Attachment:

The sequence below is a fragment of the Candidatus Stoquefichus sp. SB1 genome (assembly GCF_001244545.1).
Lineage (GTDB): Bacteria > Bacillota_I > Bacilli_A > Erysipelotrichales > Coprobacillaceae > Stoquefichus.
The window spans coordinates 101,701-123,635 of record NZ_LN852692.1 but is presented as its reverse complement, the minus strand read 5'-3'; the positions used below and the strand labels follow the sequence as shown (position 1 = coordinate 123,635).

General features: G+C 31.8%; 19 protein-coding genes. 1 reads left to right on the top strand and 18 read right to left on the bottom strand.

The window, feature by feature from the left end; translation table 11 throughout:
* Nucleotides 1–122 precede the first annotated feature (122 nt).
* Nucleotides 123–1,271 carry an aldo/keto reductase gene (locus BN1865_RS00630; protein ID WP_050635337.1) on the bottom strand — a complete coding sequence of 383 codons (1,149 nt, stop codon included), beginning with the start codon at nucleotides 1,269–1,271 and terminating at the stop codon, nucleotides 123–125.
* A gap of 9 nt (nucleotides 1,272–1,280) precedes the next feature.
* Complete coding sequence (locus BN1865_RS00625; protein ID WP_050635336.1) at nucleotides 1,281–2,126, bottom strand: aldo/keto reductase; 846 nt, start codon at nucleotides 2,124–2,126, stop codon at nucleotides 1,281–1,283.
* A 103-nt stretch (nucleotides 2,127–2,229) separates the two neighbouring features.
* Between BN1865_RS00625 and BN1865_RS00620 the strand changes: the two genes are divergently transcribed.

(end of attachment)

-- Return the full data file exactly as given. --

The sequence below is a fragment of the Candidatus Stoquefichus sp. SB1 genome (assembly GCF_001244545.1).
Lineage (GTDB): Bacteria > Bacillota_I > Bacilli_A > Erysipelotrichales > Coprobacillaceae > Stoquefichus.
The window spans coordinates 101,701-123,635 of record NZ_LN852692.1 but is presented as its reverse complement, the minus strand read 5'-3'; the positions used below and the strand labels follow the sequence as shown (position 1 = coordinate 123,635).

General features: G+C 31.8%; 19 protein-coding genes. 1 reads left to right on the top strand and 18 read right to left on the bottom strand.

The window, feature by feature from the left end; translation table 11 throughout:
* Nucleotides 1–122 precede the first annotated feature (122 nt).
* Nucleotides 123–1,271 carry an aldo/keto reductase gene (locus BN1865_RS00630; protein ID WP_050635337.1) on the bottom strand — a complete coding sequence of 383 codons (1,149 nt, stop codon included), beginning with the start codon at nucleotides 1,269–1,271 and terminating at the stop codon, nucleotides 123–125.
* A gap of 9 nt (nucleotides 1,272–1,280) precedes the next feature.
* Complete coding sequence (locus BN1865_RS00625; protein ID WP_050635336.1) at nucleotides 1,281–2,126, bottom strand: aldo/keto reductase; 846 nt, start codon at nucleotides 2,124–2,126, stop codon at nucleotides 1,281–1,283.
* A 103-nt stretch (nucleotides 2,127–2,229) separates the two neighbouring features.
* Between BN1865_RS00625 and BN1865_RS00620 the strand changes: the two genes are divergently transcribed.